You don't have to give up everything

There’s a lot of controversy about milk and milk alternatives but we are not looking at a choice between good and evil. Nutritionist Dr. Malte Rubach unravels a couple of the most common myths.

Animal products use much more water than plant-based foods.

We need to make a distinction here. In general, no matter whether a food is animal or plant-based, the more processed it is, the more water it needs, as a greater amount of raw materials have to be incorporated into the final product. The water used to produce these raw materials is “concentrated” in the calculation of the final product’s water footprint. Animal products are not automatically worse than plant-based foods, especially since it depends on where the food was produced. As long as enough rain falls, what is known as green water, then no artificial irrigation is needed, so that reduces fresh water consumption. As far as cow’s milk in Germany is concerned, using between three and 22 liters of water, it is not necessarily worse than plant-based alternatives, or pulses and vegetable oils. According to the national consumption study in Germany, the average daily consumption of a glass of around 100 milliliters of cow’s milk is comparable to if we wash our hands one time more often, or not - the difference in terms of water consumption is around the same.

Milk alternatives prevent animals from suffering, protect the environment and climate.

The idea of replacing milk is not new, back in 1893, Germany was producing the first “vegetarian children’s milk” made from almonds, nuts and sugar. However, the plant-based products were not real alternatives in terms of their composition, nutritional value or processing possibilities. The only difference was that cows were not involved in the production. That is also the argument made by people who are vegan, who don’t eat animal products. But producing milk does not necessarily involve animal suffering. A further advantage: Ruminants are not competing with humans for food, since they eat grass. As for the climate, a reassessment by the University of Oxford found that methane from cows’ stomachs does not contribute to the advance of global warming as the methane is part of the natural carbon cycle. Milk production can therefore be part of regenerative agriculture that also protects the environment.

Vegan alternatives will displace milk.

Worldwide, as with meat, milk production volumes are also rising. Demand is growing, particularly in China. The share of milk alternatives is showing double-digit growth and is reaching four percent of the global market share. However, in relation to total dairy market sales, it is still less than one percent in Germany. Even though milk alternatives are a lucrative niche for some companies, they cannot be used as a raw material for cheese production and cannot compete in nutritional terms. So it is more likely that the two will coexist in the long term.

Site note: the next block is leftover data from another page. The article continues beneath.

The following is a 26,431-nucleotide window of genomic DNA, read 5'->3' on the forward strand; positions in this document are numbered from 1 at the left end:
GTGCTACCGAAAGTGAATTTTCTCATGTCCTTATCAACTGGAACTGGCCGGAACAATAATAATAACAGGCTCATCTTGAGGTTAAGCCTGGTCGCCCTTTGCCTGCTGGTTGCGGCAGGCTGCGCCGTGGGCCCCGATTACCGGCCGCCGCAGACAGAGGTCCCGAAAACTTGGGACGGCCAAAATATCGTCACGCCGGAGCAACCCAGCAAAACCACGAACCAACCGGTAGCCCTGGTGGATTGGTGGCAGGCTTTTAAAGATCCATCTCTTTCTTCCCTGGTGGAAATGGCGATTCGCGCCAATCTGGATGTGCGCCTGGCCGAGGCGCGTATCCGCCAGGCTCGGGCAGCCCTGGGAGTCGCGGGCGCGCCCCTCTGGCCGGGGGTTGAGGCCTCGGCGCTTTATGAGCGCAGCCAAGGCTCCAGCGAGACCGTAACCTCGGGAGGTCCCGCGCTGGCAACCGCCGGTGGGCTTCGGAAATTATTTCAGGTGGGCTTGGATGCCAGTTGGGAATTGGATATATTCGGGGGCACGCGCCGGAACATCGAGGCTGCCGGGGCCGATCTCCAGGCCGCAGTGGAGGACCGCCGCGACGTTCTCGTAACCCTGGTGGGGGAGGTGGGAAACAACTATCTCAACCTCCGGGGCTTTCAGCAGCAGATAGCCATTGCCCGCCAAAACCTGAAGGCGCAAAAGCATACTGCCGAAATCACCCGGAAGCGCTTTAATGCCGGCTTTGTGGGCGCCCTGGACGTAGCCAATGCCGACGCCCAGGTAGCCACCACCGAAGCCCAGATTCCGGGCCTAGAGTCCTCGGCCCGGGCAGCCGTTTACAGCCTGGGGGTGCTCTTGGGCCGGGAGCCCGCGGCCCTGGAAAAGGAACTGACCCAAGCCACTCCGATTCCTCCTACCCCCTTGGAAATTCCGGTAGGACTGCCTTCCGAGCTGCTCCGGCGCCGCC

“Milk and dairy products contribute between 10 % and 50 % of our daily intake of most nutrients, according to a national study.”

We consume too many dairy products – it is unhealthy.

In Germany, we consume about 255 grams of milk and dairy products every day. The German Nutrition Society recommends up to 310 grams. You find 250 grams of milk in a quart of milk, for example, or 250 grams of yogurt or 25 grams of hard cheese. Milk and dairy products contribute between 10 percent and 50 percent of our daily intake of most nutrients, according to the national study, so that benefits people’s health more than any harm it might do.

We need clear guidance for a sustainable, healthy, environmentally-friendly diet.

We could eat better in Germany when it comes to sustainability. According to the Planetary Health Diet, which promotes human and planetary health, even with a global population of 10 billion, our diet in Germany would look like this: Cut meat consumption in half, eat slightly less highly processed cereals and dairy products, less sugar and processed beverages. Eat more vegetables and legumes instead. You don’t have to give up everything.

Dr. Malte Rubach

After working in Giessen, San Diego and Madison, nutritional scientist Dr. Malte Rubach gained his doctorate in research at the Technical University of Munich. His expertise on topics such as food, nutrition, sustainability and innovation is much in demand. His work has been published in international journals and textbooks, as well as in The New York Times and the Folha de S. Paulo and other popular media. He has also written several books including “88 Nutrition Myths – What You Should Know About Your Food,” published in German by Knaur MensSana HC.